Heretic, Prequels of The Exorcist versus The Exorcist

Posted: February 26, 2010 in FILM REVIEWS/COMMENTS, Uncategorized
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Love them or loath them here are a few comments on the Exorcist ‘legacy’ including the abysmal 2nd instalment. Dominion: A Prequel to the Exorcist was directed by Paul Schrader and Exorcist: The Beginning was then directed by Renny Harlin, neither of which compare to the 1st or 3rd Exorcist. Here we have an anomaly of two Exorcist films utilising the some of the same actors, the same sets and almost the same story… this is what makes these Exorcist prequels interesting and a complete oddity.

For me Harlin’s version, even though over cooked, it is the slightly better film of the prequels. I would suggest only watching these films out of interest and here’s my comments on why.

Dominion: Prequel to the Exorcist (2005)

Father Merrin assists a team of archaeologists who unearth a church. At first, Merrin resists the idea that supernatural forces are in play but an encounter with a demon inside a boy may change his mind.

Dominion is the Prequel to the Exorcist (1973), the story is engaging, however like Harlin’s Exorcist: The Beginning it’s doesn’t capture the tone of the Exorcist and feels more like a TV movie.The story of Dominion is very interesting, probably more so that the above mentioned Harlin’s version but isn’t as technically pleasing. It just can’t getaway from that television look, the script is clunky, the sets are not dressed very well and the lighting is poor. The acting is more theatrical and the lack subtle cuts make it feel a far smaller film.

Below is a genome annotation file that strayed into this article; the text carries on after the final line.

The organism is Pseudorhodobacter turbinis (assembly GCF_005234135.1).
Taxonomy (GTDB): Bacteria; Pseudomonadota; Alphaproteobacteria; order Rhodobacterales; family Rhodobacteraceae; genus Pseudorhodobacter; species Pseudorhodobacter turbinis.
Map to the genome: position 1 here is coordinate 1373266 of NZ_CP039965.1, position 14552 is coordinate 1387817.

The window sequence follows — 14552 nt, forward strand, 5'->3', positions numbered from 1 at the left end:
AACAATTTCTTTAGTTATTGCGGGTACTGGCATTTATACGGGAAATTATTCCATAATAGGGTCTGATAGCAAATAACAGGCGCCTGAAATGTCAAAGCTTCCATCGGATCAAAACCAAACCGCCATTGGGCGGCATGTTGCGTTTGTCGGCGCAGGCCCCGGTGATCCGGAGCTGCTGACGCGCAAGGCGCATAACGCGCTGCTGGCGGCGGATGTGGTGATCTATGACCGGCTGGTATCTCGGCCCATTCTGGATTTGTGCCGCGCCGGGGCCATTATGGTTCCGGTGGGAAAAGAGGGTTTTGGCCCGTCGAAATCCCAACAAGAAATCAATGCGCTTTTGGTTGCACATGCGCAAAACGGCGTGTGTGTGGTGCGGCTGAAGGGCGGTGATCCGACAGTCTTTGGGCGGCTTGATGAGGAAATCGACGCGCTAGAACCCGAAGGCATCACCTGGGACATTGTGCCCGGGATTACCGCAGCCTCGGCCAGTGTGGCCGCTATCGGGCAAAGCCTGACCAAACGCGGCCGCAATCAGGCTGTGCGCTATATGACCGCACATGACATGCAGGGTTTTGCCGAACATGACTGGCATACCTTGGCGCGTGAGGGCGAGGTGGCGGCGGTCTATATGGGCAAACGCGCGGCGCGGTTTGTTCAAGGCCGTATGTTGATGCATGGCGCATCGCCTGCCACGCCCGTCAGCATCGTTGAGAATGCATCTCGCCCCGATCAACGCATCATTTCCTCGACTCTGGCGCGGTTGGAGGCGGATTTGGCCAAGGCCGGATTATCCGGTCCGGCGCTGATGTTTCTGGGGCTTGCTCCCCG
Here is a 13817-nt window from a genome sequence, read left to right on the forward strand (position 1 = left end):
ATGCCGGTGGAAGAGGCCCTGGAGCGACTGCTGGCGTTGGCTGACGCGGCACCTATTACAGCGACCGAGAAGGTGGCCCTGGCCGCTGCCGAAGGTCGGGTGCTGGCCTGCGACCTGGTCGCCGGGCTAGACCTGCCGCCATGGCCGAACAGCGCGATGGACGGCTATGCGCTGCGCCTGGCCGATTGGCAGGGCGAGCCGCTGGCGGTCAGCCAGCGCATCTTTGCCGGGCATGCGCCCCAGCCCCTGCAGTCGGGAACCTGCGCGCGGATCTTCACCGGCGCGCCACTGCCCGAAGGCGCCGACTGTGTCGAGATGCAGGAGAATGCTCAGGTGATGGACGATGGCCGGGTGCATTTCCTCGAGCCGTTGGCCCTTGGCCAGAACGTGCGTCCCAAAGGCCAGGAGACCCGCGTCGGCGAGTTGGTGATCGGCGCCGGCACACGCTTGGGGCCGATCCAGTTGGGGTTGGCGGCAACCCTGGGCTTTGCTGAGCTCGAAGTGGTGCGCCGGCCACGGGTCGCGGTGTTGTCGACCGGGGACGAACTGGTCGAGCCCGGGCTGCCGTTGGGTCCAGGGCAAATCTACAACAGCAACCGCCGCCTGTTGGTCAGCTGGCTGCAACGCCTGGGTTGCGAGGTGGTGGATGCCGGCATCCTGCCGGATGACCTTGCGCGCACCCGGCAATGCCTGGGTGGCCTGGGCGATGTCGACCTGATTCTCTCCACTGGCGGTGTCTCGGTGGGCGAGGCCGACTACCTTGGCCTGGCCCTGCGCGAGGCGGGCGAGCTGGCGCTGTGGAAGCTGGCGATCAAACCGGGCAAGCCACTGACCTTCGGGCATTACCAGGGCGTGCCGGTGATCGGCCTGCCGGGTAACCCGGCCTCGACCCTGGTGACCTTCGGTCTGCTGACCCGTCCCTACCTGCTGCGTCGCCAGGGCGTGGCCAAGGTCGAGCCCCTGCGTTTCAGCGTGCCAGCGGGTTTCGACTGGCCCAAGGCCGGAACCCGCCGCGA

Opening scene of the film is certainly very effective as Merrin faces the Nazi’s. Nevertheless, it does have other faults especially the CGI effects. However, Ralph Brown as Sergeant Major is very good (and his screen time is sadly limited in Harlin’s version).

It works more as psychological horror but there are too many distractions to engross you, again like ‘The Beginning’ what makes this film interesting is the fact there are two films that utilise much of the same story, sets and actors. Best viewed as an exercise

Exorcist: The Beginning (2004)

Father Merrin has crisis of faith after the horrific events he witnessed during World War II but when an ancient church is uncovered he must confront a supernatural evil force.

Renny Harlin’s prequel to the Exorcist’s is of almost the same material as Dominion: Prequel to the Exorcist, using some of the same actors and sets it is debatably technically superior. The script seems sharper, the sets appear dressed and lit better, the acting more subtle and the use of more cuts with higher quality effects make it feel a far bigger movie.
 
Stellan Skarsgård as Father Merrin is again a good choice and he’s far more likable in this version. The little Joseph boy played very well by Remy Sweeney deserves a mention and Izabella Scorupco brings some weight to the role of Sarah. It does however have a special effects driven finale. Director Harlin delivers some jump scares and atmosphere notably the Indiana Jones-like explorations.
 
It’s the history of ‘making of’ which possibly makes The Beginning more interesting given the fact there are two films that utilise the many of the same actors and story.